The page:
Two barriers to interdisciplinary thinking in the public sector and how time graphs can help

By Jane MacMaster

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Jane MacMaster (biography)

After one year or so delivering seminars that share practical techniques to help navigate complexity to public sector audiences, I’ve observed two simple and fundamental barriers to dealing more effectively with complex, interdisciplinary problems in the public sector.

First, is the lack of time to problem-solve – to pause and reflect on an issue, to build a deeper understanding of it, to think creatively about it from different angles, to think through some ideas, to test out some ideas. There is too much else going on.

Second, is that it’s often quite difficult to put one’s collective finger on what, exactly, the problem is.

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Learning through modeling

By Kirsten Kainz

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Kirsten Kainz (biography)

How can co-creation communities use models – simple visual representations and/or sophisticated computer simulations – in ways that promote learning and improvement? Modeling techniques can serve to generate insights and correct misunderstandings. Are they equally as useful for fostering new learning and adaptation? Sterman (2006) argues that if new learning is to occur in complex systems then models must be subjected to testing. Model testing must, in turn, yield evidence that not only guides decision-making within the current model, but also feeds back evidence to improve existing models so that subsequent decisions can be based on new learning.

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The ‘methods section’ in research publications on complex problems – Purpose

By Gabriele Bammer

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Gabriele Bammer (biography)

Do we need a protocol for documenting how research tackling complex social and environmental problems was undertaken?

Usually when I read descriptions of research addressing a problem such as poverty reduction or obesity prevention or mitigation of the environmental impact of a particular development, I find myself frustrated by the lack of information about what was actually done. Some processes may be dealt with in detail, but others are glossed over or ignored completely.

For example, often such research brings together insights from a range of disciplines, but details may be scant on why and how those disciplines were selected, whether and how they interacted and how their contributions to understanding the problem were combined. I am often left wondering about whose job it was to do the synthesis and how they did it: did they use specific methods and were these up to the task? And I am curious about how the researchers assessed their efforts at the end of the project: did they miss a key discipline? would a different perspective from one of the disciplines included have been more useful? did they know what to do with all the information generated?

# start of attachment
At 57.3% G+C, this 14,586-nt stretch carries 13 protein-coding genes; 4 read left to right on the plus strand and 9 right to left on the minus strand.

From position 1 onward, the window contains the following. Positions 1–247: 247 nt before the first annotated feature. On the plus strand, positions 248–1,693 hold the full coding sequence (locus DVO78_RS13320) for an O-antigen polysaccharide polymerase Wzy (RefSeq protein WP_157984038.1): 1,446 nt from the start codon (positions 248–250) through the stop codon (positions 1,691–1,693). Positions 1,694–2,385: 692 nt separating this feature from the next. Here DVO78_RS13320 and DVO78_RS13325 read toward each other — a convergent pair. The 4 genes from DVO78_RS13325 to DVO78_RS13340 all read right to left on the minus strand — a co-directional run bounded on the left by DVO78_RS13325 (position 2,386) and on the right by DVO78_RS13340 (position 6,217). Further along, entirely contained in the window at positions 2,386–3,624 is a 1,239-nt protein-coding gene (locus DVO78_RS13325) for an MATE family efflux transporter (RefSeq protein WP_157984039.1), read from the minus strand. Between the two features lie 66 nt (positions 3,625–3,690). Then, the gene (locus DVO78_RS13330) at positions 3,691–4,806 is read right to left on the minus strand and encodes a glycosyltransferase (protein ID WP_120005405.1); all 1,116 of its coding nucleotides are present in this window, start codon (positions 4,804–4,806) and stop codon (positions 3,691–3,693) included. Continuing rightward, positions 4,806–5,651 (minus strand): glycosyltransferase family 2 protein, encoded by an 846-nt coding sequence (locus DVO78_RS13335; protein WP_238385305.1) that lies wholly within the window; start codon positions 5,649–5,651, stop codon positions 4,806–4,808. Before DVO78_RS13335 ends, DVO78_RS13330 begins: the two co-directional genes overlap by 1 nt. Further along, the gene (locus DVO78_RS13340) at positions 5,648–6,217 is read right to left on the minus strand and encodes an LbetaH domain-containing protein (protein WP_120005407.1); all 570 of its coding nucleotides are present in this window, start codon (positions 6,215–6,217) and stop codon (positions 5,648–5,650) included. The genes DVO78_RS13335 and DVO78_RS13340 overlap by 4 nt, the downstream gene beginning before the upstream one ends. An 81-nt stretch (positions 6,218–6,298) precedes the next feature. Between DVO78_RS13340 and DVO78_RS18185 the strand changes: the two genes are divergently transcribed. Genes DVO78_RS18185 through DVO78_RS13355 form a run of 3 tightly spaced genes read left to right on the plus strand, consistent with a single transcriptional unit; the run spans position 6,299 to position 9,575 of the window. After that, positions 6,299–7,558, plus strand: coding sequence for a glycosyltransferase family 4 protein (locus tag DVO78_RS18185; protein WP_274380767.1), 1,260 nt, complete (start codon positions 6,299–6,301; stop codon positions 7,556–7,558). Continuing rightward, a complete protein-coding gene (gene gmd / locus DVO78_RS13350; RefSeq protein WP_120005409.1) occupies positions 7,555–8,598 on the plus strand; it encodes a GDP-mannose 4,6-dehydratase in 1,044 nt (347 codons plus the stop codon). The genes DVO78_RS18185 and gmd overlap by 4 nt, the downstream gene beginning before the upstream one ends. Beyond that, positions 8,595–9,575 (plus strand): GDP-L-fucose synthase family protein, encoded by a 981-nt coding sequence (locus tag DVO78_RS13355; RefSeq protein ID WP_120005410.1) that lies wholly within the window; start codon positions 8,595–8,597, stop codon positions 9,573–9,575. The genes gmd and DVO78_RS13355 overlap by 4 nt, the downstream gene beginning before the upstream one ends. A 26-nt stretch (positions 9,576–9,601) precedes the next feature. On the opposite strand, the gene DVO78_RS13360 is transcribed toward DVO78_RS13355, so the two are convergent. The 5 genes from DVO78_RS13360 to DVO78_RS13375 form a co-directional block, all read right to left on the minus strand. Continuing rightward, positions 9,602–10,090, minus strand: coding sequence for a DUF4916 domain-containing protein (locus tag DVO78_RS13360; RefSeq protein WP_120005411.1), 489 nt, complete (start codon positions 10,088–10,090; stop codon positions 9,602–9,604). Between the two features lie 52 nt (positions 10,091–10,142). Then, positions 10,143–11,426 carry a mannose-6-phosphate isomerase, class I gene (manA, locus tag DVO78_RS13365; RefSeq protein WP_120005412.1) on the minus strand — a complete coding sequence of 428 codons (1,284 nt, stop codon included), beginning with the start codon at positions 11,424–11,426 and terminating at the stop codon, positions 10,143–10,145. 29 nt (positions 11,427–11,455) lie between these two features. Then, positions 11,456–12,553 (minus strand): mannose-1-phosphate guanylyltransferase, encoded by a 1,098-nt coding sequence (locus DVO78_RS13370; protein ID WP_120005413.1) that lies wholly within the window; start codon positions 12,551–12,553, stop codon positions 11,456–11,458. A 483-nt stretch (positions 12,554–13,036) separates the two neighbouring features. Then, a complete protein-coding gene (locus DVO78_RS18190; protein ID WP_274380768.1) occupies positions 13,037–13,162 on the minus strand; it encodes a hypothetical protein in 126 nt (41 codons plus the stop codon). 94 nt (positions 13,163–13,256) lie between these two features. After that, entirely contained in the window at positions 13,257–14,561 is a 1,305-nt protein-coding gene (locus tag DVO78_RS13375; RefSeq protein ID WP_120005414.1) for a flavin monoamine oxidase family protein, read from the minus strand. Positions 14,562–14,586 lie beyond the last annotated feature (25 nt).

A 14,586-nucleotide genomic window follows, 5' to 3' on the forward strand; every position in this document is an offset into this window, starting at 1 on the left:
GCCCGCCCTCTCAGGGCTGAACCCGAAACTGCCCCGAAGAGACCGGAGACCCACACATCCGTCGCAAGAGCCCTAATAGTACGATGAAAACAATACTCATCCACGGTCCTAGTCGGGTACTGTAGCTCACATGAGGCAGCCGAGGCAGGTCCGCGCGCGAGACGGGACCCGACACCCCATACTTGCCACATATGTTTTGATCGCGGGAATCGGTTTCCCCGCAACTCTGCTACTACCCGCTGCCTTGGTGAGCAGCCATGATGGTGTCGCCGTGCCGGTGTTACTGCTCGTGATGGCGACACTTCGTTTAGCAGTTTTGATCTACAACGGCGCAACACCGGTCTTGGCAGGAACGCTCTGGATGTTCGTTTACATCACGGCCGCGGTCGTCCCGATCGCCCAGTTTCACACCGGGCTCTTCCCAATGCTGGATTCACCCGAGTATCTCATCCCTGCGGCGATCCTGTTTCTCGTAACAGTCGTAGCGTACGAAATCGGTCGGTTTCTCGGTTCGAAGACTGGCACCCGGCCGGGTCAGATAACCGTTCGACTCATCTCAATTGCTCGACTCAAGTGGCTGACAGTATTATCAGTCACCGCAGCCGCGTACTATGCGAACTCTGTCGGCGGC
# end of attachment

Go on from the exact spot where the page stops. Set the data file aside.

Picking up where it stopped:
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ICTAM: Bringing mental models to numerical models

By Sondoss Elsawah

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Sondoss Elsawah (biography)

How can we capture the highly qualitative, subjective and rich nature of people’s thinking – their mental models – and translate it into formal quantitative data to be used in numerical models?

This cannot be addressed by a single method or software tool. We need multi-method approaches that have the capacity to take us through the learning journey of eliciting and representing people’s mental models, analysing them, and generating algorithms that can be incorporated into numerical models.

More importantly, this methodology should allow us to see in a transparent way the progression on this learning journey.

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Integration – Part 2: The “how”

By Julie Thompson Klein

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Julie Thompson Klein’s biography

The “how” of integration focuses on pragmatics of process, with emphasis on methods. Toward that end, following the part 1 blog post on the “what” of integration, this blog post presents insights from major resources, with emphasis on collaborative research by teams.

Some widely used methods are well-known theories, for example general systems. Others are practiced in particular domains, such as integrated environmental assessment. Some utilize technologies, for example computer synthesis of data. And others, such as dialogue methods, target communication processes.

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Making predictions under uncertainty

By Joseph Guillaume

Joseph Guillaume (biography)

Prediction under uncertainty is typically seen as a daunting task. It conjures up images of clouded crystal balls and mysterious oracles in shadowy temples. In a modelling context, it might raise concerns about conclusions built on doubtful assumptions about the future, or about the difficulty in making sense of the many sources of uncertainty affecting highly complex models.

However, prediction under uncertainty can be made tractable depending on the type of prediction. Here I describe ways of making predictions under uncertainty for testing which conclusion is correct. Suppose, for example, that you want to predict whether objectives will be met. There are two possible conclusions – Yes and No, so prediction in this case involves testing which of these competing conclusions is plausible.

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Tool users old and new: Why we need models

By Suzanne A. Pierce